Savoring the Seasons: Recipe journals a good way to remember, recreate an experience

For The Recorder
Published: 10/24/2017 4:24:55 PM

Last week’s column about Russian food sparked a conversation with my friend, Nova Wehman-Brown from Ostara Luna Farm in Ashfield. Nova lived in St. Petersburg, Russia for three years and kept a recipe journal the whole time she was there.

Of course, I asked Nova to share a recipe. She shared this tasty, fool-proof recipe that uses many seasonal, locally grown foods. And, I love her story about how she learned the recipe was mistake-proof.

“One of my favorite memories is walking in on my Russian host matriarchs (Zhenya and Babushka) giggling in the kitchen because they had just somehow mutilated their cabbage rolls after they had gotten stuck to the pan. That is when they taught me about ‘Lyenivi Galupsti,’ which is a totally legitimate dish that translates as ‘lazy stuffed cabbage,’ and can simply be the result of a botched attempt at stuffed cabbage leaves (see recipe below). It’s helpful to know that if I mess the whole thing up, I will still be making a delicious traditional dish!” said Nova.

When she told me about her recipe journal, I thought, “What a great idea!” I have friends who keep art journals when they travel, but I’d never heard of a recipe journal. I wish I’d kept one on my long sea kayaking trips. Three weeks kayaking/camping in New Zealand and five weeks in Alaska with “pantry-style” food bags made for creative meals. We combined ingredients into sometimes successful and sometimes “we don’t ever need to do this again, but we must manage to choke it all down now” dishes. I’d love to recreate some of the successes.

I haven’t kept a formal recipe journal, but I’ve “studied” a dish in a restaurant, taken notes and attempted to recreate the dish at home. My friend Yvonne Crevier and I did that with a yummy bread pudding at Bottle of Bread many years ago.

Has anyone else spent time in Russia and come home with favorite recipes for Russian food? Have you kept a journal of your recipe adventures? I hope you’ll share.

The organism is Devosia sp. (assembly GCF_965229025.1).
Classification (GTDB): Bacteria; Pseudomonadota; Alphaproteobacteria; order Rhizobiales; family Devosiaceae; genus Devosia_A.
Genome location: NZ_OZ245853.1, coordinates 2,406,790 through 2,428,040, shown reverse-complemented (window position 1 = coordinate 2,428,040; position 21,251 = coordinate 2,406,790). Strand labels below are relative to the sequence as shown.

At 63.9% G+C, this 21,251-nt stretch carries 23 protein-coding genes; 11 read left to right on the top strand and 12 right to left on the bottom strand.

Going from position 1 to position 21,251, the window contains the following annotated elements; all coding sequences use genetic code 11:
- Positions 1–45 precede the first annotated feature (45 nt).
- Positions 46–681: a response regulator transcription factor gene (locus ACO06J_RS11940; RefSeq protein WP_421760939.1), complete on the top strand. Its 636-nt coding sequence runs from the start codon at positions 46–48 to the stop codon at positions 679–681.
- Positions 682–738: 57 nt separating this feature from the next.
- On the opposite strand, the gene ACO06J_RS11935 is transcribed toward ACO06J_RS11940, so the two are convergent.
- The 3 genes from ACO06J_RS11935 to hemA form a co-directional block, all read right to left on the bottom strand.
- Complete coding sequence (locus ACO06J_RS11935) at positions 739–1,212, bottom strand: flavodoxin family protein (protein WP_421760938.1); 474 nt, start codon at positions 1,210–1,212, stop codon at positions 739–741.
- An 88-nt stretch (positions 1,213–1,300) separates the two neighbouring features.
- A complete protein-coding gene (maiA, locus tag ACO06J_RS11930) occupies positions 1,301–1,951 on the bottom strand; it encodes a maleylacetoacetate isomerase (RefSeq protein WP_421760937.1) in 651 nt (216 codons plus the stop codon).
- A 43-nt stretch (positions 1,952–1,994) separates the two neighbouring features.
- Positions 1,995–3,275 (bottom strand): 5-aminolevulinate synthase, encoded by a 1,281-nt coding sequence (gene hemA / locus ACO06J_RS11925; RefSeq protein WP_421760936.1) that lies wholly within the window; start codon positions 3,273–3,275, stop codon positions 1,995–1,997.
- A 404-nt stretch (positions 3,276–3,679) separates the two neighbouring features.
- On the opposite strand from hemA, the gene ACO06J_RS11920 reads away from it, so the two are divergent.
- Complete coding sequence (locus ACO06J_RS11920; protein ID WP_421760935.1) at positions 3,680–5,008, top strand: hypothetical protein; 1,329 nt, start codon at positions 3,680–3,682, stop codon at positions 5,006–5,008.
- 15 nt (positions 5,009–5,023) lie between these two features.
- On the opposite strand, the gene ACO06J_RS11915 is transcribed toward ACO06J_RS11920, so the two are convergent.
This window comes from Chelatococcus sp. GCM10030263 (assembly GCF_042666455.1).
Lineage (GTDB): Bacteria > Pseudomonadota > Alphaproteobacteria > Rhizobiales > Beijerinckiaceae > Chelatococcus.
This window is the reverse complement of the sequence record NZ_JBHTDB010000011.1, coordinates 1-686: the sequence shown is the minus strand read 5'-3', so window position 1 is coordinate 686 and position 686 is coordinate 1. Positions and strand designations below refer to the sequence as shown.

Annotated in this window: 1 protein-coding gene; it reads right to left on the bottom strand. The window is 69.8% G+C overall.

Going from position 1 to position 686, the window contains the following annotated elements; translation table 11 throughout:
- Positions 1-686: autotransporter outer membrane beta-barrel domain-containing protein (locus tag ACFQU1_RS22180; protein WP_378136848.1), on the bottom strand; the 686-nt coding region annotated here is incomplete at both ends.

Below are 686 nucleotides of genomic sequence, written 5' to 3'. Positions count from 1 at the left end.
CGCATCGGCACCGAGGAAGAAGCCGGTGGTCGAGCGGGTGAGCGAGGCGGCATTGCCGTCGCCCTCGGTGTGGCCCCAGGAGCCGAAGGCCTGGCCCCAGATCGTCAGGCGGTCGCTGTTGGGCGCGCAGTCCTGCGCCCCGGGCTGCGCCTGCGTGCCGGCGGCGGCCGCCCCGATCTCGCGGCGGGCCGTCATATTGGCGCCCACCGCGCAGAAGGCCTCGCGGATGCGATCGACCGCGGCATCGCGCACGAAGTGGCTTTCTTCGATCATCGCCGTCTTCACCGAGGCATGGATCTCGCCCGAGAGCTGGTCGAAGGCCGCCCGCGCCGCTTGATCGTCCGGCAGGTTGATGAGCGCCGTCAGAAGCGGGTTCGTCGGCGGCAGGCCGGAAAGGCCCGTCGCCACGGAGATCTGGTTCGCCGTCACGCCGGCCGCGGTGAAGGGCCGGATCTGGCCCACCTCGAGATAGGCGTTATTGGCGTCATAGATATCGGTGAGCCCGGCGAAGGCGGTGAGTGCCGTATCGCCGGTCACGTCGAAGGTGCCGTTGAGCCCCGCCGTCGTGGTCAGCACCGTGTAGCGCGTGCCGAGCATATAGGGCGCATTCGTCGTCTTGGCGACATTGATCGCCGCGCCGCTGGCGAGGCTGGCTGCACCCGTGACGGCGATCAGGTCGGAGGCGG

This week we’re eating ...

Stuffed cabbage leaves: Nova Wehman-Brown, Ostara Luna Farm, Ashfield


16 cabbage leaves

1 C. cooked rice

¾ pound ground beef

¾ pound ground pork

1 small onion, chopped

1 small clove of garlic chopped

1 egg, slightly beaten

1 tsp. salt

½ tsp. ground black pepper

3 T. fresh dill (or more)

1 can of pureed tomatoes OR 3 T. of tomato paste and 2 C. beef broth, blended

1 T. olive oil (or sunflower oil to be more authentically Russian)


Bring large, wide saucepan of lightly salted water to boil. Add cabbage leaves and cook until soft (about 3 min.), then pull them out and set aside until cool enough to handle.

In mixing bowl, combine ground pork, ground beef, cooked rice, dill, onion, egg, salt and pepper. Cut thick spine out of the cabbage leaves so that you are left with a flexible leaf to work with. Divide meat and rice mixture evenly among the cabbage leaves, in roughly the shape of a roll of dimes, toward the base of the leaf. To make a roll, fold the sides in and start to roll from the base ending with the tip of the cabbage leaf tucked under so that the roll stays in place.

In a large skillet, heat oil over medium heat, and place each cabbage roll in pan and brown both sides slightly. Cover rolls with your liquid (pureed tomatoes or blended tomato paste and beef broth), reduce heat to low and simmer for about 30 to 35 minutes, basting with the liquid often.

Nova’s Note: Technically, I never saw any of my Russian family or friends using tomato paste. Instead, they would use ketchup, but never Heinz. The ketchup in Russia often had stronger flavors of clove and all spice, so you might consider that, if that sounds delicious.

Local food advocate and community organizer Mary McClintock lives in Conway and works as a freelance writer, editor, and book indexer. Send column suggestions and recipes to:


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